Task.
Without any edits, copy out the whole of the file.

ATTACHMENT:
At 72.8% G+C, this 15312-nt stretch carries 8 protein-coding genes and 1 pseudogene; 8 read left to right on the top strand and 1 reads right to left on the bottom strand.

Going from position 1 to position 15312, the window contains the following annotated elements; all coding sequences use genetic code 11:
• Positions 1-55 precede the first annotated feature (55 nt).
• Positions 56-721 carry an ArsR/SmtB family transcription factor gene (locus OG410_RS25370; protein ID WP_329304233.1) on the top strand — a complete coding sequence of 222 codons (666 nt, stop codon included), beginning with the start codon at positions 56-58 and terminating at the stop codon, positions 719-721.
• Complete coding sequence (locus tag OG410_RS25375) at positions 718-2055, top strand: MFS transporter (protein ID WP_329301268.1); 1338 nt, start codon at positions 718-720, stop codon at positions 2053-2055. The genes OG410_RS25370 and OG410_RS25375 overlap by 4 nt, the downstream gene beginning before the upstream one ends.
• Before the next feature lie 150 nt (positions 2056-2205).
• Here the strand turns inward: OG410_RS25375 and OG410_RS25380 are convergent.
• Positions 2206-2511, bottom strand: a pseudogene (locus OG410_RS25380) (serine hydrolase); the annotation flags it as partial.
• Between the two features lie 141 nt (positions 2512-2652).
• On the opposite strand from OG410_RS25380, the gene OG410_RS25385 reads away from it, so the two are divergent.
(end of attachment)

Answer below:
At 72.8% G+C, this 15312-nt stretch carries 8 protein-coding genes and 1 pseudogene; 8 read left to right on the top strand and 1 reads right to left on the bottom strand.

Going from position 1 to position 15312, the window contains the following annotated elements; all coding sequences use genetic code 11:
• Positions 1-55 precede the first annotated feature (55 nt).
• Positions 56-721 carry an ArsR/SmtB family transcription factor gene (locus OG410_RS25370; protein ID WP_329304233.1) on the top strand — a complete coding sequence of 222 codons (666 nt, stop codon included), beginning with the start codon at positions 56-58 and terminating at the stop codon, positions 719-721.
• Complete coding sequence (locus tag OG410_RS25375) at positions 718-2055, top strand: MFS transporter (protein ID WP_329301268.1); 1338 nt, start codon at positions 718-720, stop codon at positions 2053-2055. The genes OG410_RS25370 and OG410_RS25375 overlap by 4 nt, the downstream gene beginning before the upstream one ends.
• Before the next feature lie 150 nt (positions 2056-2205).
• Here the strand turns inward: OG410_RS25375 and OG410_RS25380 are convergent.
• Positions 2206-2511, bottom strand: a pseudogene (locus OG410_RS25380) (serine hydrolase); the annotation flags it as partial.
• Between the two features lie 141 nt (positions 2512-2652).
• On the opposite strand from OG410_RS25380, the gene OG410_RS25385 reads away from it, so the two are divergent.